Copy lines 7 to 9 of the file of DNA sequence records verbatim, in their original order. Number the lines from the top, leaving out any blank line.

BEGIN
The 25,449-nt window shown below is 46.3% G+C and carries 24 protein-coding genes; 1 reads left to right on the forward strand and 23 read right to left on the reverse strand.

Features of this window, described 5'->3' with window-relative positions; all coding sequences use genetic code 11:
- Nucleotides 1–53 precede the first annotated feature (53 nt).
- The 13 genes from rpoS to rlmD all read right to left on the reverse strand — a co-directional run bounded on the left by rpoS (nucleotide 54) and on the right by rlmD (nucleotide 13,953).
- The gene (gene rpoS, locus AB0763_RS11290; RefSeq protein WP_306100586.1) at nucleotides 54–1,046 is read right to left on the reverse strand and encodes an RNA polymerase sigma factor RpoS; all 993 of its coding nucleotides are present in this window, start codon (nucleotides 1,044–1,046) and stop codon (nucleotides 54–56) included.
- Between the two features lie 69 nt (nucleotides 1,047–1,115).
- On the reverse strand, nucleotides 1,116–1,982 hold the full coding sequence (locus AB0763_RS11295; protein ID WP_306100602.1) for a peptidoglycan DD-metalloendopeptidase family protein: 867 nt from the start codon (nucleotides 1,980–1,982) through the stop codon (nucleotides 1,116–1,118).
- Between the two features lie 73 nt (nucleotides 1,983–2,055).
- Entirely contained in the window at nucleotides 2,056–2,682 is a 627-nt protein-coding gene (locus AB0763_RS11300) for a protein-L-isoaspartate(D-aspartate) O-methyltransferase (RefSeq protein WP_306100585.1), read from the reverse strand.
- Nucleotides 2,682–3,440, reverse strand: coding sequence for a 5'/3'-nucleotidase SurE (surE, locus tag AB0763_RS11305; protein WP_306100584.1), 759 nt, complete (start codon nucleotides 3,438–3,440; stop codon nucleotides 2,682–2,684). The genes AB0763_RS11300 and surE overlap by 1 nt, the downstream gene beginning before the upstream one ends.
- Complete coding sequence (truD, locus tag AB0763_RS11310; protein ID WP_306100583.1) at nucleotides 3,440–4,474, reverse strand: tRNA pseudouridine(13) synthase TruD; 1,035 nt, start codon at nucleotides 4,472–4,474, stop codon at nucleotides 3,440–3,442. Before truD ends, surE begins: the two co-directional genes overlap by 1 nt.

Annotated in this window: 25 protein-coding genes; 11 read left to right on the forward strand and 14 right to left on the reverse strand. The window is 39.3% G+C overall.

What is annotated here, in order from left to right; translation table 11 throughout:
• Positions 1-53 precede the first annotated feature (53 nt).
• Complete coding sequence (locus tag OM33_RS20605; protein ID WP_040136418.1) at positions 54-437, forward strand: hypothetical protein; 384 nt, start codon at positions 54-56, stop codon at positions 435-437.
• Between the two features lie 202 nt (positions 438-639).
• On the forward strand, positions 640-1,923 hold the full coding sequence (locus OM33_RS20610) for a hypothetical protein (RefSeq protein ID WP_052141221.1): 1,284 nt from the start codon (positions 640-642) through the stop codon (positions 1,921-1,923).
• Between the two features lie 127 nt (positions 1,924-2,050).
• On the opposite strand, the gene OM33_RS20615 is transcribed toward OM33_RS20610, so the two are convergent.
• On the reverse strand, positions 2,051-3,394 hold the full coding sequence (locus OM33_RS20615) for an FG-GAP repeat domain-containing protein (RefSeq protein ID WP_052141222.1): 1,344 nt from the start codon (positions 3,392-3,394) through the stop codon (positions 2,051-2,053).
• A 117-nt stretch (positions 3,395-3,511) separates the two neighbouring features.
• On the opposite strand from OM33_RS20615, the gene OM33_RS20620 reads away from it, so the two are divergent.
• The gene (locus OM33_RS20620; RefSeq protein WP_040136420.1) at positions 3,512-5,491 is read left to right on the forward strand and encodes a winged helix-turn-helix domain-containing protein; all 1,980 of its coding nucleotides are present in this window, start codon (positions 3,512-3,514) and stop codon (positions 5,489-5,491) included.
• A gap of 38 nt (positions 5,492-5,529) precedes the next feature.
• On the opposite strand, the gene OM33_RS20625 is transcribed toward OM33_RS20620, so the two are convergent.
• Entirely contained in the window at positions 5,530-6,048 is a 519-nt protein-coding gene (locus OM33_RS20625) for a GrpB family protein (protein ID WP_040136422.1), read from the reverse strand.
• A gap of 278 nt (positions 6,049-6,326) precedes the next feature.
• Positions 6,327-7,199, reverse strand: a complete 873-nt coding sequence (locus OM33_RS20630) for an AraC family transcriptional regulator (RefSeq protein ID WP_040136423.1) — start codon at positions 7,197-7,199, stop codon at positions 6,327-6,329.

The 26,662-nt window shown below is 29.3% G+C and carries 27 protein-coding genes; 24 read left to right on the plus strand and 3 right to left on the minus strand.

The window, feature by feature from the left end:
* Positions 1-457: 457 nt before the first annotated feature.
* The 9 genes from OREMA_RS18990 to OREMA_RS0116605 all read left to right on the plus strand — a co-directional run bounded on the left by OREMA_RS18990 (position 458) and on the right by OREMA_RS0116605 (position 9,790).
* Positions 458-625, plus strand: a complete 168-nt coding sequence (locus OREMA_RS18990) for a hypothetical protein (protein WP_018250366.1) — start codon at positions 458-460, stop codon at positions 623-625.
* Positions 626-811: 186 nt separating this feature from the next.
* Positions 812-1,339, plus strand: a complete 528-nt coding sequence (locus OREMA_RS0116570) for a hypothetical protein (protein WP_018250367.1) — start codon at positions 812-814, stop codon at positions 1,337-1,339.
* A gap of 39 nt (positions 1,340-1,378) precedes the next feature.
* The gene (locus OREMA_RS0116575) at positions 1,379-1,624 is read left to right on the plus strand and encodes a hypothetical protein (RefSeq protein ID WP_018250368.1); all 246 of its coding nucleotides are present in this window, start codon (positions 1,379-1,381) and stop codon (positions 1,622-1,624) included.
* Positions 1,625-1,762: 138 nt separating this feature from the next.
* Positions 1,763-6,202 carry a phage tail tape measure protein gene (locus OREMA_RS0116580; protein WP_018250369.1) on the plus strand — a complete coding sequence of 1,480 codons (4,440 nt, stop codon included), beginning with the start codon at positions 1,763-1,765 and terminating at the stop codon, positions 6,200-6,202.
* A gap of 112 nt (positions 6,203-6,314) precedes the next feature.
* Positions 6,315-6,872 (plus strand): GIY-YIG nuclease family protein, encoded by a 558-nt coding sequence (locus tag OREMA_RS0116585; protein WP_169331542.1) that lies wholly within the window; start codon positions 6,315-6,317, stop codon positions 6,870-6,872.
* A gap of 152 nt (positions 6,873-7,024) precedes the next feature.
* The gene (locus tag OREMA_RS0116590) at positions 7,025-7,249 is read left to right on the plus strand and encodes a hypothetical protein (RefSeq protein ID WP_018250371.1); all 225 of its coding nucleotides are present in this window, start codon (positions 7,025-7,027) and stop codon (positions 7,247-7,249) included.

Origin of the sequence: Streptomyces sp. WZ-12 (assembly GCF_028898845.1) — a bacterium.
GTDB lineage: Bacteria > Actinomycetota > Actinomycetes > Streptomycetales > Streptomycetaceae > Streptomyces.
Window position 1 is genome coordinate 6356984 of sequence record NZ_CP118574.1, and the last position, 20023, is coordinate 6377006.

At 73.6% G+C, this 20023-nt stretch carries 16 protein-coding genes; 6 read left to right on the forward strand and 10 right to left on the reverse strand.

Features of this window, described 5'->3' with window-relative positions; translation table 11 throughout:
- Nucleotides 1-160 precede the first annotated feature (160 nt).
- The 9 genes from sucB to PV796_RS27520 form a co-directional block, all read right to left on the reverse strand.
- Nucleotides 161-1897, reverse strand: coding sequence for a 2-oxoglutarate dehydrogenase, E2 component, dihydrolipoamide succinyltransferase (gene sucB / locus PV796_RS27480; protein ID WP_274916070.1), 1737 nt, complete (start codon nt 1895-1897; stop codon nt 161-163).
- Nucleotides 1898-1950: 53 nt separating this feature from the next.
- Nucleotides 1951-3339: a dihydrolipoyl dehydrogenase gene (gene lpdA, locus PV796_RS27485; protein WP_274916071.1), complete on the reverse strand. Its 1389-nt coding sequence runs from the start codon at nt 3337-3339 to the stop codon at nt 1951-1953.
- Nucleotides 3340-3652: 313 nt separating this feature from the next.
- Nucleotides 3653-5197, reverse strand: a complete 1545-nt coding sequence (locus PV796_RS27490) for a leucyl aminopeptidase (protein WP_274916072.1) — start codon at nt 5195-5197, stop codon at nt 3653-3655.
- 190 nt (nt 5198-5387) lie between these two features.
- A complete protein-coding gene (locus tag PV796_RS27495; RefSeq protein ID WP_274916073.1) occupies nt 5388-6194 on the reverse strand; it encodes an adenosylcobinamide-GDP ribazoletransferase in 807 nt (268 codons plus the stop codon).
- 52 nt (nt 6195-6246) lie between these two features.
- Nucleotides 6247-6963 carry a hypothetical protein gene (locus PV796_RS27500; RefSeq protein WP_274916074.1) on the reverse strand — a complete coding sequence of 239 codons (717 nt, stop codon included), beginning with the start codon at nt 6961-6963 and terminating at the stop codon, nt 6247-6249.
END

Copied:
- On the reverse strand, nucleotides 1,116–1,982 hold the full coding sequence (locus AB0763_RS11295; protein ID WP_306100602.1) for a peptidoglycan DD-metalloendopeptidase family protein: 867 nt from the start codon (nucleotides 1,980–1,982) through the stop codon (nucleotides 1,116–1,118).
- Between the two features lie 73 nt (nucleotides 1,983–2,055).
- Entirely contained in the window at nucleotides 2,056–2,682 is a 627-nt protein-coding gene (locus AB0763_RS11300) for a protein-L-isoaspartate(D-aspartate) O-methyltransferase (RefSeq protein WP_306100585.1), read from the reverse strand.